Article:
Every generation has a desire to be generous, yet every generation has a unique way to express that generosity.

We need all generations working together to be the full expression of the body of Christ!  Gathering together for common worship, serving together for common good, sharing our resources as a common practice, and together embodying the love of God as common witness – at every age and stage.

The church in Philippi embraced this reality.


Their generosity wasn’t about the money. It was about what God was doing inside each one of them.

Remember Zacchaeus? The “wee little man and wee little man was he?”  This resented tax collector was curious about Jesus, so he climbed a tree just to get a glimpse of Jesus passing by.  Jesus saw him, then invited himself over to Zacchaeus’ house for dinner.  Jesus’ radical inclusion of Zacchaeus–a traitor, an outcast–compelled Zacchaeus to declare, “Look, Lord! Here and now I give half of my possessions to the poor, and if I have cheated anybody out of anything, I will pay back four times the amount.” Jesus said to him, “Today salvation has come to this house, because this man, too, is a son of Abraham. For the Son of Man came to seek and to save the lost.” (Luke 19: 8-10 NIV).

What’s the sign that Zacchaeus is being awakened to the reality that he needs a savior? —generosity!

He gives his money away.

He began giving his life away.

Have you ever felt like your faith is a little stale? Let your life be revived, let your calendar be redeemed, let God birth something new in you!

“If you try to hang on to your life, you will lose it. But if you give up your life for my sake, you will save it.” (Matthew 16:25 NLT).

Generosity in all its forms IS the sign of a life transformed by Jesus.  It’s an awakening within ourselves and a witness to the world.


Generosity changes us.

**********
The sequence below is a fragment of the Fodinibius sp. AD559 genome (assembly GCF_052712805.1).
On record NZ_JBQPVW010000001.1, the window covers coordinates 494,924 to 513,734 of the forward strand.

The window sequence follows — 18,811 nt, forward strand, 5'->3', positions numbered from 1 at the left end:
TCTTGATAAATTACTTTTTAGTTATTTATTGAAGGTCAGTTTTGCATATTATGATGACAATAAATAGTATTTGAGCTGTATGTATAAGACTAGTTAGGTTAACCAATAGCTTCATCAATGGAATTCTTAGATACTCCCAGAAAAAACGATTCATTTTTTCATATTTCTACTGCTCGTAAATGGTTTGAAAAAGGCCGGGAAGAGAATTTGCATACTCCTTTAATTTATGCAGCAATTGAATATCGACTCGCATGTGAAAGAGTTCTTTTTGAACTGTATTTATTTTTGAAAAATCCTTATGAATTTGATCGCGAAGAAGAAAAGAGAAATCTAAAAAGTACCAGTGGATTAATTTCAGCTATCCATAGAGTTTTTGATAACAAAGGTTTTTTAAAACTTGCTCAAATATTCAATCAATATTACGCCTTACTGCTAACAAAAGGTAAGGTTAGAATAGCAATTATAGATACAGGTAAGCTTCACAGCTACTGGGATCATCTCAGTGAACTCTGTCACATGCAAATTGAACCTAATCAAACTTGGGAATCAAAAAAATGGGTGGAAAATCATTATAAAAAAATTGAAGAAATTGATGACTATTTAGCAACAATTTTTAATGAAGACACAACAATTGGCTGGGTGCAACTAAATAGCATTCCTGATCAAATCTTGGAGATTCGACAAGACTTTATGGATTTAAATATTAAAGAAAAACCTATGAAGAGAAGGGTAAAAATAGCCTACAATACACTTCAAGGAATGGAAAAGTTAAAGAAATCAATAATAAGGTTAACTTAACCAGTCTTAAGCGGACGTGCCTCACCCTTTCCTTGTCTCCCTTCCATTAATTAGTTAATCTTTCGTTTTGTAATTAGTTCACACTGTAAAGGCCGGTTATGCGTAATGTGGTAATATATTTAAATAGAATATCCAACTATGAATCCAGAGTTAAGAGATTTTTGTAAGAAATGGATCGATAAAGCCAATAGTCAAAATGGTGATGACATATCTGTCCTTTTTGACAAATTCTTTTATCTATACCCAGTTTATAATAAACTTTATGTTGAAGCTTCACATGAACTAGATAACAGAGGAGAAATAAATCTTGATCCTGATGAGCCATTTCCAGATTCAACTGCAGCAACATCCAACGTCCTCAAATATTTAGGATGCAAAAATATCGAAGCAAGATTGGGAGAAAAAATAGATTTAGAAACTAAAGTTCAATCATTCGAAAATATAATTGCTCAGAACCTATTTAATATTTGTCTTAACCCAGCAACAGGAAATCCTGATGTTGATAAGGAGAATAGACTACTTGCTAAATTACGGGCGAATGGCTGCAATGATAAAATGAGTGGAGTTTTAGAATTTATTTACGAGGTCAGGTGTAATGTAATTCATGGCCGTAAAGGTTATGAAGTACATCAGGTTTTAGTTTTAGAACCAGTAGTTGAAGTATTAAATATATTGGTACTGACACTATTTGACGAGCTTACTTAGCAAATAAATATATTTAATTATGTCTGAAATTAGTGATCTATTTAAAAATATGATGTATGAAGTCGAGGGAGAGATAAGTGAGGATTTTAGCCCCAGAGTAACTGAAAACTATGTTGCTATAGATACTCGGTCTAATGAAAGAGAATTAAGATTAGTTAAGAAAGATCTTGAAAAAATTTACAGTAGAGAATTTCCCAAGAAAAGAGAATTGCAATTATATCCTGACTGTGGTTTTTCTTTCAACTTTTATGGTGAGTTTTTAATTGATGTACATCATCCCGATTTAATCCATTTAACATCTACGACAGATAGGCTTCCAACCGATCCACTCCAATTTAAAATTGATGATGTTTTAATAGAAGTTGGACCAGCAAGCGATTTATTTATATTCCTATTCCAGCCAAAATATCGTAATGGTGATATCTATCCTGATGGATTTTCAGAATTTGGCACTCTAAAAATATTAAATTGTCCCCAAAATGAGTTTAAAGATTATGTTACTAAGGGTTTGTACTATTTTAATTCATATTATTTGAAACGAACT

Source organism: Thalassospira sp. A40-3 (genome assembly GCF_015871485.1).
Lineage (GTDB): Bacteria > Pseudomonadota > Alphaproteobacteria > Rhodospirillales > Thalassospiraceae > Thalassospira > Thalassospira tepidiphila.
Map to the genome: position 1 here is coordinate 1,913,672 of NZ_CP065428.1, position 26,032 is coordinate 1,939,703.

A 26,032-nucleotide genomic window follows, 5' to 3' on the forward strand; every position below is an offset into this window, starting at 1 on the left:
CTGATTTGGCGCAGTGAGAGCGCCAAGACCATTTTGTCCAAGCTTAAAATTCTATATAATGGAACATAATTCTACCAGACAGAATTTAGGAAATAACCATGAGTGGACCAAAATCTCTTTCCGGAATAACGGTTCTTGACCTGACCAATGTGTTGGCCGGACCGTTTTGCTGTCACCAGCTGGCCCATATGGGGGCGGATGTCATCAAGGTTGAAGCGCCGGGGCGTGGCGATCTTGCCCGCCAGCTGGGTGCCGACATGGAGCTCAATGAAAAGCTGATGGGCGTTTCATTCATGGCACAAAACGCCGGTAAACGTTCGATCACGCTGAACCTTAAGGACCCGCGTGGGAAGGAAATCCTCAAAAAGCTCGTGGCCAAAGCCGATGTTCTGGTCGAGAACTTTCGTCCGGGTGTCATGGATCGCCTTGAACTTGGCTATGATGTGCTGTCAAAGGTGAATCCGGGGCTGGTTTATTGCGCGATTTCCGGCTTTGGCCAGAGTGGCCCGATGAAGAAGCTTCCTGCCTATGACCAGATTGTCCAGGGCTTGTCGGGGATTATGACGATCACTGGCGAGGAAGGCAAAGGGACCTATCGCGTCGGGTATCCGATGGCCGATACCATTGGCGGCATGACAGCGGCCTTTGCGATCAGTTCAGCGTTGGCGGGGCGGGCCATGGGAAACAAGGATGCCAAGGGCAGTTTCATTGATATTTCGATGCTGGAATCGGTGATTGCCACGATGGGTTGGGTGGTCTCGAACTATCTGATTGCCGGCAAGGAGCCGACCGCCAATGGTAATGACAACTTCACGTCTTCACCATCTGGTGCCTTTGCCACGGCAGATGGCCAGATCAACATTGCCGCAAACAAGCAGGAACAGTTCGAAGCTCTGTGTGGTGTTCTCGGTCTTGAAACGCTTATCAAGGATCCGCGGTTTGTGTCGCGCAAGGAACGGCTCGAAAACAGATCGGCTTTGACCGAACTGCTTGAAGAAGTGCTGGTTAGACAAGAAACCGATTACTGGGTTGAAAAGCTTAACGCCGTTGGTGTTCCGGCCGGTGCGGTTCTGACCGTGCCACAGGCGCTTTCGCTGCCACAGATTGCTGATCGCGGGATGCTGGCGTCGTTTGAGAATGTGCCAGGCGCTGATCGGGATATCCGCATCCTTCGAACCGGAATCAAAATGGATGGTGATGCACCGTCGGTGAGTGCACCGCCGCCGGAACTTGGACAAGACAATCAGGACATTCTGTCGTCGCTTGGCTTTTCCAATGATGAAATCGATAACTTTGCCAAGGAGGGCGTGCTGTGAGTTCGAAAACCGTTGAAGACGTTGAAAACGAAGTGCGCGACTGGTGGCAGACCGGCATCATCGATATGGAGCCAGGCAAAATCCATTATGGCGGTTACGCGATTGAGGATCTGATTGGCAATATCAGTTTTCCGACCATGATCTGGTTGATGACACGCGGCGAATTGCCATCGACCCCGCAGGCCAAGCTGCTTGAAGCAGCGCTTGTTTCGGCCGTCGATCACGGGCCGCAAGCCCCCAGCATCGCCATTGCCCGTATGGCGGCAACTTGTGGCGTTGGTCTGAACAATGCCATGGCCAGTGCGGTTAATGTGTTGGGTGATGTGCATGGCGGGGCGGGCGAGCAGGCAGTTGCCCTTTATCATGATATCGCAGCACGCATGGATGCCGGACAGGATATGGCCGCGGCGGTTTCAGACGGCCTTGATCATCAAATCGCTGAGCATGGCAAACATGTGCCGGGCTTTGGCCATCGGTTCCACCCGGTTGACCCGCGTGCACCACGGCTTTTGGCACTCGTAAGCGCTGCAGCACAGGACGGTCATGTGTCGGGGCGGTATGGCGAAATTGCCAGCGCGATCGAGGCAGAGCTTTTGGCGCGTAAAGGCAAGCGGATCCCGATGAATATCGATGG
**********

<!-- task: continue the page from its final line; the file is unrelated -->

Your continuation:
Giving money isn’t really about giving money.

Yes, the church has bills to pay.

We also have a vision for reaching the community that’s so big God will have to supernaturally provide – but even that’s not the point of generosity.

Generosity is about what happens inside of you.

 “…for even when I was in Thessalonica, you sent me aid more than once when I was in need. Not that I desire your gifts; what I desire is that more be credited to your account. I have received full payment and have more than enough. I am amply supplied, now that I have received from Epaphroditus the gifts you sent. They are a fragrant offering, an acceptable sacrifice, pleasing to God. And my God will meet all your needs according to the riches of his glory in Christ Jesus.” (Philippians 4: 16-20 NIV).

When the Philippians engaged in this act of generosity, it was credited to their account.

Paul’s declaring that generosity is good for the giver!

It transforms the giver because full circle generosity transforms us.  It’s how we become more like Jesus.

I want you to meet Bruce Boyd. Bruce is a friend of mine, a Jesus follower and a committed Ginghamsburger.  Bruce’s life and faith has been transformed by generosity.

So, what about you?

How might you allow generosity to change you?

Because once generosity changes you, generosity can change the world.

Watch the full message:

Rachel Billups 1 Senior Pastor Visionary

Rachel Billups
Senior Pastor | Ginghamsburg Church